Kawaski Trawick walked the corridors of the Bronx building late on April 14, 2019, banging on doors with a large wooden stick and threatening to punch the superintendent.
“He may need an ambulance,” a guard told a 911 operator at 10:51 p.m. “He’s been going crazy all day.”
Shortly after 11 p.m., he was dead after an encounter with Officer Brendan Thompson, who shot him four times. He and his partner, Officer Herbert Davis, found Mr. Trawick, 32, in his apartment with a large knife in his hand.
The officers now face an administrative process brought by the Civilian Complaint Review Board, an independent oversight body that investigates police misconduct.
Both men were cleared of criminal misconduct in 2020 by the Bronx District Attorney’s office. But relatives of Mr. Trawick, a personal trainer who moved to New York from Georgia about seven years ago with dreams of becoming a dancer, said the case was another example. of unjustified deadly force.
“Kawaski should be here with his family today,” his mother, Ellen Trawick, said Monday outside Manhattan police headquarters. She and her husband, Rickie, appeared with protesters, including two mothers whose sons died after being placed in chokeholds by police: Gwen Carr, the mother of Eric Garner, who died in 2014, and Iris Baez, whose son, Anthony, died in 1994.
“Brendan Thompson and Herbert Davis should be fired for Kawaski’s murder,” Ms Trawick said.
Officer Thompson, who was hired in 2015, is charged with assault, unnecessary use of force, unlawful entry into Mr. Trawick’s apartment and failure to provide assistance following the shooting. Mr. Davis, who has been an officer for 19 years, is charged with trespass and failure to render aid.
The officers “failed to use proper de-escalation techniques” before firing the fatal shots, Brian Arthur, a prosecutor with the board, said Monday during opening statements in a trial expected to last five days. The officers had “no discussions about how to handle the situation” before knocking on Mr Trawick’s door, he said.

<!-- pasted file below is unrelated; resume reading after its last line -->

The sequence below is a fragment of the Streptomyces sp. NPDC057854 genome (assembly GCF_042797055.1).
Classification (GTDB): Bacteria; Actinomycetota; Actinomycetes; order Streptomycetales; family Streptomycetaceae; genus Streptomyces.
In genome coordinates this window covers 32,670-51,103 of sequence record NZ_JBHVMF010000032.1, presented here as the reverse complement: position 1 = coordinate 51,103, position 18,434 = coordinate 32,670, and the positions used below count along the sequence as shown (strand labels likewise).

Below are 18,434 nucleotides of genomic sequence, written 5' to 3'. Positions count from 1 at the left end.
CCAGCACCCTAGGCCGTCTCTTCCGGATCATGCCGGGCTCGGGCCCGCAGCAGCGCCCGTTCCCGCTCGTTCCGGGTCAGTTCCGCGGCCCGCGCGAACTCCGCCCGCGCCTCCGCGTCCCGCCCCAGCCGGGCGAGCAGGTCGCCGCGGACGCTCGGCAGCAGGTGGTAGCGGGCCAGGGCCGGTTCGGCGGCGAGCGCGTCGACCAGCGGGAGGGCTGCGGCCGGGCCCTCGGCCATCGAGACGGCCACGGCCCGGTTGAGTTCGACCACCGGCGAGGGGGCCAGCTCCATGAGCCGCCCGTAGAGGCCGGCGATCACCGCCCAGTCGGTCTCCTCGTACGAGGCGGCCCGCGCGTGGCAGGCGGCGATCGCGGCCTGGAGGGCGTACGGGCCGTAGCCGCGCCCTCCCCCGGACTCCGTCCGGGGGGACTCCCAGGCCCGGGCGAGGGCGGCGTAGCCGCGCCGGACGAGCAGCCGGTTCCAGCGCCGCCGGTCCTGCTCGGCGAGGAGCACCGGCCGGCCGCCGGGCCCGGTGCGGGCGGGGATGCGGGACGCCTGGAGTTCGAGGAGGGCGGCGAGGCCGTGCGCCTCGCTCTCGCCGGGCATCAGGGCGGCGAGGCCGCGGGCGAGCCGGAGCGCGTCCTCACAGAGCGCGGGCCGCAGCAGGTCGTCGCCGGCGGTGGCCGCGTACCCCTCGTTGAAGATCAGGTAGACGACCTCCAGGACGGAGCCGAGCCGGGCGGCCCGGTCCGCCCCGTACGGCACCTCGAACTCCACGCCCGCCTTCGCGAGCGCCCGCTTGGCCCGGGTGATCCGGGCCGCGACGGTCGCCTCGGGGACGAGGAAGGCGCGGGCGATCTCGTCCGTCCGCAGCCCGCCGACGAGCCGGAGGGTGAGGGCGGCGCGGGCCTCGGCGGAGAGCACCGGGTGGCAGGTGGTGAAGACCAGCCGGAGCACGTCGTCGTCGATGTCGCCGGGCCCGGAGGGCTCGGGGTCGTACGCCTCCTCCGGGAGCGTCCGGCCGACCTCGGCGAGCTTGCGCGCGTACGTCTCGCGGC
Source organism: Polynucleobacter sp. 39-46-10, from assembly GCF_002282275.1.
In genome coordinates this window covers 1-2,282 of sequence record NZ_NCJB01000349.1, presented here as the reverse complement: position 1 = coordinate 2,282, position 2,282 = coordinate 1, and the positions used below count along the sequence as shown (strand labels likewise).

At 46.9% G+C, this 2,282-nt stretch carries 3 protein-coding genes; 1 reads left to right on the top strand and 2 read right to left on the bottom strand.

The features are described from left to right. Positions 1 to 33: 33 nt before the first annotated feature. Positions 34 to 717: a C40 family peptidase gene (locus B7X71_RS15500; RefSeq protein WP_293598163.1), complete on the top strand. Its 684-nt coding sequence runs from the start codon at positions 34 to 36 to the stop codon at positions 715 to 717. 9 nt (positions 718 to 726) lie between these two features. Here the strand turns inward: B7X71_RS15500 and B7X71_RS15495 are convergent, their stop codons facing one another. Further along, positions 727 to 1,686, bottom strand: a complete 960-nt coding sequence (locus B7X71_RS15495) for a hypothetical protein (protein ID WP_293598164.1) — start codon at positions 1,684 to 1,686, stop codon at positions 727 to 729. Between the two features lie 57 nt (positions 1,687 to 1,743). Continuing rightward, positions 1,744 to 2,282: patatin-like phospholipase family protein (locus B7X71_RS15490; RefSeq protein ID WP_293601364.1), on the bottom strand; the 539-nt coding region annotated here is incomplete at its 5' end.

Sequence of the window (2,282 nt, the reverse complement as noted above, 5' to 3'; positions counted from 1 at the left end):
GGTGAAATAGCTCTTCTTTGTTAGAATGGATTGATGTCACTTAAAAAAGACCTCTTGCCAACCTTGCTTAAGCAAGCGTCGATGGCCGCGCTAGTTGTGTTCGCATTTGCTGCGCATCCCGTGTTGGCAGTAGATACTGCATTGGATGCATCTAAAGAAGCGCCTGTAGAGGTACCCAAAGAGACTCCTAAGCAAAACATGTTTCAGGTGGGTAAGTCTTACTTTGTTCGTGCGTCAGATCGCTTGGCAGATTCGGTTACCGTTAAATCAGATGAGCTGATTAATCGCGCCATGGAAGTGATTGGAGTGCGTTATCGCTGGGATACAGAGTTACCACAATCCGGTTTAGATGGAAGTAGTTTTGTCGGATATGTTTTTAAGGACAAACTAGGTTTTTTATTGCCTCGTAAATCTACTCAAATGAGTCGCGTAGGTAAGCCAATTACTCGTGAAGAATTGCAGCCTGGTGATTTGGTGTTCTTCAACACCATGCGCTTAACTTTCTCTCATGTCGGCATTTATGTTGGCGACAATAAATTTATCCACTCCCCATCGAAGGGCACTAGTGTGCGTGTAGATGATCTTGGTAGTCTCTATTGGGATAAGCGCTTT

“It shouldn’t have ended like this,” added Mr Arthur. “None of these actions can be justified by self-defense.”
After the prosecutor decided not to prosecute, a police unit investigating the most serious use of force found no wrongdoing, said Michael Martinez, Mr Thompson’s lawyer, who called the case “a political prosecution”.
Officer Thompson fired because Mr. Trawick was closing in on him and Officer Davis with an eight-inch knife, Mr. Martinez said.
The officers told Mr. Trawick to put the knife down 19 times.
“A knife like that will kill an officer,” Mr. Martinez said. “We don’t demand that they die.”
Lawyers for the board of directors presented video from building and body-worn cameras to Deputy Commissioner Rosemarie Maldonado, the police administrative judge presiding over the case. She will send her recommendation to Commissioner Keechant Sewell, who will have the final decision on disciplinary action, which may include dismissal.
Board prosecutors said Mr Trawick’s case requires accountability. After the young man was shot, the officers left him bleeding on the floor of his kitchen. He died almost instantly, according to a prosecutor’s report.
“Neither agent did anything,” Mr. Arthur said.
A tenant and two workers in the Grand Avenue building had called several 911 numbers around 10:45 p.m. on April 19 to report that Mr. Trawick was harassing tenants.
Video showed him in boxer shorts and a sleeveless trench coat, knocking on doors and brandishing a four-foot stick. At one point a knife was visible in his hands.
He locked himself outside his apartment and pounded on the supervisor’s door, yelling at him to help. Mr. Trawick also called 911 and said the building was on fire.
“If you don’t hurry, we’re all going to burn,” he said.
Firefighters arrived soon after and broke down his door. Seeing no evidence of fire, they left, and Mr. Trawick entered his apartment and closed the door behind him.
At 11:06 PM, Officers Thompson and Davis arrived. They knocked on the door, then pushed it open slightly to see Mr Trawick holding the stick and knife, according to footage from their body-worn cameras played during Monday’s proceedings.
‘I’m cooking,’ Mr Trawick told them as they asked him to put down the knife.
When he refused, Officer Thompson fired his taser at him.
Seconds later, Mr. Trawick stood up with the knife and stick in hand, according to the body camera footage. He ran up to officers and yelled, “Get out” and “I’m going to kill you all.”
Officer Thompson shot him at 11:08 p.m., about two minutes after he and his partner arrived at the door. They left Mr. Trawick at the apartment, where emergency responders arrived minutes later, according to the prosecutor’s office report.